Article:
Tuesday, July 16, 2024

Impact of Different Ceramic Restorations on Enamel Wear: A Systematic Review

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In the world of dentistry, understanding the wear and tear on enamel caused by various restoration materials is crucial. As fixed restorations and natural dental enamel exhibit distinct structural characteristics, they impart different levels of wear on opposing teeth. This study aims to pinpoint the type of ceramic restoration that inflicts minimal enamel wear on naturally opposing teeth, providing vital insights and recommendations for dental practitioners.

Study Selection and Design

The research included randomized clinical trials (RTCs), non-randomized clinical trials (non-RTCs), and observational studies (OS). For inclusion, studies needed to address the research question directly, be available in full text, be written in either English or Spanish, and have a follow-up period of at least six months. The review process began with 499 records, from which 20 RTCs were selected for data extraction. Ultimately, 10 studies were included in the systematic review and 5 in the network meta-analysis, as detailed in protocol number CRD42023397759.

Results and Findings

The risk of bias assessment revealed a moderate to high risk across the selected studies. The quality and certainty of the evidence were deemed moderate. The network meta-analysis indicated that natural dental enamel experiences greater wear when opposed by metal-ceramic restorations. This finding underscores the importance of considering the antagonistic material in dental restorations to mitigate enamel wear.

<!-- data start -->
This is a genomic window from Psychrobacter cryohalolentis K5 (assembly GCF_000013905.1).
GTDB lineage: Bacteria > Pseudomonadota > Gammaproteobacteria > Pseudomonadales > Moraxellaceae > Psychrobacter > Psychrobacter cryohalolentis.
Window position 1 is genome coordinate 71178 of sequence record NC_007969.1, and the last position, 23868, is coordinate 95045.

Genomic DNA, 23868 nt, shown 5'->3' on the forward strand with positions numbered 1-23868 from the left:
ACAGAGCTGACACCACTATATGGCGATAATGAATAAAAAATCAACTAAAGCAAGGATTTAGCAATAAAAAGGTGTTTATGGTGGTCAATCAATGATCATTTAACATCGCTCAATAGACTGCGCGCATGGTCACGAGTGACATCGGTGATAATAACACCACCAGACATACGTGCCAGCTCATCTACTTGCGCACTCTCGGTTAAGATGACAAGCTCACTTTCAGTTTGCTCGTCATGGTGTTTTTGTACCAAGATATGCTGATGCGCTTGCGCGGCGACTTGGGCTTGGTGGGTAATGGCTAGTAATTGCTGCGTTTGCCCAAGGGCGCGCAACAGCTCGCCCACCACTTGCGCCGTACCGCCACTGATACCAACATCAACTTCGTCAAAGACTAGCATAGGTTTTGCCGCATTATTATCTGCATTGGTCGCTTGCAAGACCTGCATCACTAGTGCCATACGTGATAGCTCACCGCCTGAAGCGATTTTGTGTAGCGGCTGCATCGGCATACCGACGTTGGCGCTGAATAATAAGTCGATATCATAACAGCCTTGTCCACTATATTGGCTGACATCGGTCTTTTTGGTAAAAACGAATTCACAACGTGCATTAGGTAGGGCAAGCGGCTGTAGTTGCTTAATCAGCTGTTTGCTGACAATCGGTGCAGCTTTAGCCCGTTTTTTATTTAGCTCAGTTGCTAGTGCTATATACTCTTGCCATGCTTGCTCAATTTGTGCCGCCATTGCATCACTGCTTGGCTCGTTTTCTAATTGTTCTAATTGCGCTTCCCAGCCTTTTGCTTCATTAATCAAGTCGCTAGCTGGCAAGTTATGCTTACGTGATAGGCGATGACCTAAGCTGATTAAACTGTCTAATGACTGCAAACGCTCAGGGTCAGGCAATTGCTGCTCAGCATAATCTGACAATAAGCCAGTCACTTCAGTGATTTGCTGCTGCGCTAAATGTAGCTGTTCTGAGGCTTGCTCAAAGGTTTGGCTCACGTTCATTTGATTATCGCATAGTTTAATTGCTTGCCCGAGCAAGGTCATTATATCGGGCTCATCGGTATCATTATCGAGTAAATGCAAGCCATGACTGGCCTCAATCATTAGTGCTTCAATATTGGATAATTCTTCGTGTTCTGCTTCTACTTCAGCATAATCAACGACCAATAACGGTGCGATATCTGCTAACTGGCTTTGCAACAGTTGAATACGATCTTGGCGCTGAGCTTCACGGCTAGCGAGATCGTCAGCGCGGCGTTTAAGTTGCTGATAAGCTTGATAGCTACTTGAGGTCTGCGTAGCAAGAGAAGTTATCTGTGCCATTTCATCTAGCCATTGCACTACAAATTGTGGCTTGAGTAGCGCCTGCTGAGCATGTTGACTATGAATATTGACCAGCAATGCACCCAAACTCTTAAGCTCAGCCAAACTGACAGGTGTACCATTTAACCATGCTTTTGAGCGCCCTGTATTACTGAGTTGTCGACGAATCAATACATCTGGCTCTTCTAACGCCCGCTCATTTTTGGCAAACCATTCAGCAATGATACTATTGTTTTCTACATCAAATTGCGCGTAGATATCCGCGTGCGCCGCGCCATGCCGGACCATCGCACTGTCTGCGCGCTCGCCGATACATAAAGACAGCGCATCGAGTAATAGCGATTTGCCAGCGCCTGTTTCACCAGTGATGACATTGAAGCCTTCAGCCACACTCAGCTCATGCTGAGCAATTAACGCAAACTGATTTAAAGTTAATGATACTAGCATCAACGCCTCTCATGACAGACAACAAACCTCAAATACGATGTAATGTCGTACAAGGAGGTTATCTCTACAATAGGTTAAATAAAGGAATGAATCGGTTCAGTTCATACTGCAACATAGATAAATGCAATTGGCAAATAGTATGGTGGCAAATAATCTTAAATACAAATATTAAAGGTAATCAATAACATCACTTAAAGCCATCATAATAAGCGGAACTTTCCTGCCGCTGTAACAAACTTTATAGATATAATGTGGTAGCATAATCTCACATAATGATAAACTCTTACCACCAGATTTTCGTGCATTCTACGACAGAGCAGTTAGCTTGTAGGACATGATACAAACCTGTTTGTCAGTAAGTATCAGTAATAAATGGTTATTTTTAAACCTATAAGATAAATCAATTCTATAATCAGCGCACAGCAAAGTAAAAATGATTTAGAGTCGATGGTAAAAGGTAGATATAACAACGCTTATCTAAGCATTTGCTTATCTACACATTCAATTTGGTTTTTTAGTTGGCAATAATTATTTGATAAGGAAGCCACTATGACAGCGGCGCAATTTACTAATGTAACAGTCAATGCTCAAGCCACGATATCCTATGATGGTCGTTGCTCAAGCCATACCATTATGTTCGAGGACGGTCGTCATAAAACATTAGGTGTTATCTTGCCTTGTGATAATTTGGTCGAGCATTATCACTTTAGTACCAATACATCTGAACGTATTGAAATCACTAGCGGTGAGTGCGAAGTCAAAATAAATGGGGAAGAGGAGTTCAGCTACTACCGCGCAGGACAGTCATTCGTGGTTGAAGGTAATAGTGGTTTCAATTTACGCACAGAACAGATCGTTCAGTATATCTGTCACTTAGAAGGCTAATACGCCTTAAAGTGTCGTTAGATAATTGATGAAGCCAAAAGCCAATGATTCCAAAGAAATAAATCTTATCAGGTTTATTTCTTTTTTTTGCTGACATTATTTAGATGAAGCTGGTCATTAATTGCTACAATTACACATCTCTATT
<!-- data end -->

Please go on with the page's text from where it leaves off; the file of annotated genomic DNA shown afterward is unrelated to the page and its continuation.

Practical Implications for Dental Practice

  • Natural enamel exhibits higher wear against metal-ceramic restorations compared to other materials.
  • Glazed and polished zirconia crowns also contribute to significant enamel wear.
  • Long-term clinical trials with larger sample sizes are necessary to solidify these findings.


The study concludes that enamel wear is inevitable regardless of the opposing material. However, surfaces facing ceramic crowns, particularly metal-ceramic, glazed zirconia, and polished zirconia, exhibit increased wear. Future research with extended follow-up periods and larger cohorts is essential to refine these conclusions and guide dental restoration practices more effectively.

Original Article: J Prosthodont Res. 2024 Jun 26. doi: 10.2186/jpr.JPR_D_23_00263. Online ahead of print.

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